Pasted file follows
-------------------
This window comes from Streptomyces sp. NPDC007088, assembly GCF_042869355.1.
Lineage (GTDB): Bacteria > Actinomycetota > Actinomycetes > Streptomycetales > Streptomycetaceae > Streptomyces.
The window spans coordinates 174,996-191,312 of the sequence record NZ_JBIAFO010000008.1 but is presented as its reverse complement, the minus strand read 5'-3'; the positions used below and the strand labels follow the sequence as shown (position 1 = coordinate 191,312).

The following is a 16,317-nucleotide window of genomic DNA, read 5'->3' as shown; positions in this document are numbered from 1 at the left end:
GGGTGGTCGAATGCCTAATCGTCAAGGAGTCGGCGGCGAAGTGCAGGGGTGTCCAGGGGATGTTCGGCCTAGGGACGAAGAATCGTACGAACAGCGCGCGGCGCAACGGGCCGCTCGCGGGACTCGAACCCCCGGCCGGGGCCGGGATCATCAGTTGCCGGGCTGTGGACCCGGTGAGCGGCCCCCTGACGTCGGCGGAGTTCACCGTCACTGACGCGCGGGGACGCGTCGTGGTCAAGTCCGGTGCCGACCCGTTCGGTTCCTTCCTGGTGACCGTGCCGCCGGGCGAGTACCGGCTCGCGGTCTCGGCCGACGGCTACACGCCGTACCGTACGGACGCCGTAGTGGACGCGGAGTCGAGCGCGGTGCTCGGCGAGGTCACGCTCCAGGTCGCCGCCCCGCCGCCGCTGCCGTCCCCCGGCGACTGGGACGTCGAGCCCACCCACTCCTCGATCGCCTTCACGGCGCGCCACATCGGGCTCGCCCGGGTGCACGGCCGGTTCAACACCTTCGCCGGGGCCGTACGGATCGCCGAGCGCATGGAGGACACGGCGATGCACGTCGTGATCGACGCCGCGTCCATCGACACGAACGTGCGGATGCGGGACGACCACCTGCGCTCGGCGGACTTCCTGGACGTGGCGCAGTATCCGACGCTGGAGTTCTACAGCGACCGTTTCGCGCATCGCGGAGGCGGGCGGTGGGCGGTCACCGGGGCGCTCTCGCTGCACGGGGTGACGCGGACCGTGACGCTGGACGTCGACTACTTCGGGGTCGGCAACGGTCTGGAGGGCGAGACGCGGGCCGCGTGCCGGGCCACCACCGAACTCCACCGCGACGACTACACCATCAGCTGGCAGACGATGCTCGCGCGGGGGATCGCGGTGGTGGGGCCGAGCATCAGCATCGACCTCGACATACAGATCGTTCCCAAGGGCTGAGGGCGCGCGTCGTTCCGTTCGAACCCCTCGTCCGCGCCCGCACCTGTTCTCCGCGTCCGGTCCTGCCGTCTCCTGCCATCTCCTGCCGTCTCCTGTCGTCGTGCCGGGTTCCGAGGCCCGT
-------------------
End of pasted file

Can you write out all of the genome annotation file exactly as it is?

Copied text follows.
This window comes from Streptomyces sp. NPDC007088, assembly GCF_042869355.1.
Lineage (GTDB): Bacteria > Actinomycetota > Actinomycetes > Streptomycetales > Streptomycetaceae > Streptomyces.
The window spans coordinates 174,996-191,312 of the sequence record NZ_JBIAFO010000008.1 but is presented as its reverse complement, the minus strand read 5'-3'; the positions used below and the strand labels follow the sequence as shown (position 1 = coordinate 191,312).

The following is a 16,317-nucleotide window of genomic DNA, read 5'->3' as shown; positions in this document are numbered from 1 at the left end:
GGGTGGTCGAATGCCTAATCGTCAAGGAGTCGGCGGCGAAGTGCAGGGGTGTCCAGGGGATGTTCGGCCTAGGGACGAAGAATCGTACGAACAGCGCGCGGCGCAACGGGCCGCTCGCGGGACTCGAACCCCCGGCCGGGGCCGGGATCATCAGTTGCCGGGCTGTGGACCCGGTGAGCGGCCCCCTGACGTCGGCGGAGTTCACCGTCACTGACGCGCGGGGACGCGTCGTGGTCAAGTCCGGTGCCGACCCGTTCGGTTCCTTCCTGGTGACCGTGCCGCCGGGCGAGTACCGGCTCGCGGTCTCGGCCGACGGCTACACGCCGTACCGTACGGACGCCGTAGTGGACGCGGAGTCGAGCGCGGTGCTCGGCGAGGTCACGCTCCAGGTCGCCGCCCCGCCGCCGCTGCCGTCCCCCGGCGACTGGGACGTCGAGCCCACCCACTCCTCGATCGCCTTCACGGCGCGCCACATCGGGCTCGCCCGGGTGCACGGCCGGTTCAACACCTTCGCCGGGGCCGTACGGATCGCCGAGCGCATGGAGGACACGGCGATGCACGTCGTGATCGACGCCGCGTCCATCGACACGAACGTGCGGATGCGGGACGACCACCTGCGCTCGGCGGACTTCCTGGACGTGGCGCAGTATCCGACGCTGGAGTTCTACAGCGACCGTTTCGCGCATCGCGGAGGCGGGCGGTGGGCGGTCACCGGGGCGCTCTCGCTGCACGGGGTGACGCGGACCGTGACGCTGGACGTCGACTACTTCGGGGTCGGCAACGGTCTGGAGGGCGAGACGCGGGCCGCGTGCCGGGCCACCACCGAACTCCACCGCGACGACTACACCATCAGCTGGCAGACGATGCTCGCGCGGGGGATCGCGGTGGTGGGGCCGAGCATCAGCATCGACCTCGACATACAGATCGTTCCCAAGGGCTGAGGGCGCGCGTCGTTCCGTTCGAACCCCTCGTCCGCGCCCGCACCTGTTCTCCGCGTCCGGTCCTGCCGTCTCCTGCCATCTCCTGCCGTCTCCTGTCGTCGTGCCGGGTTCCGAGGCCCGT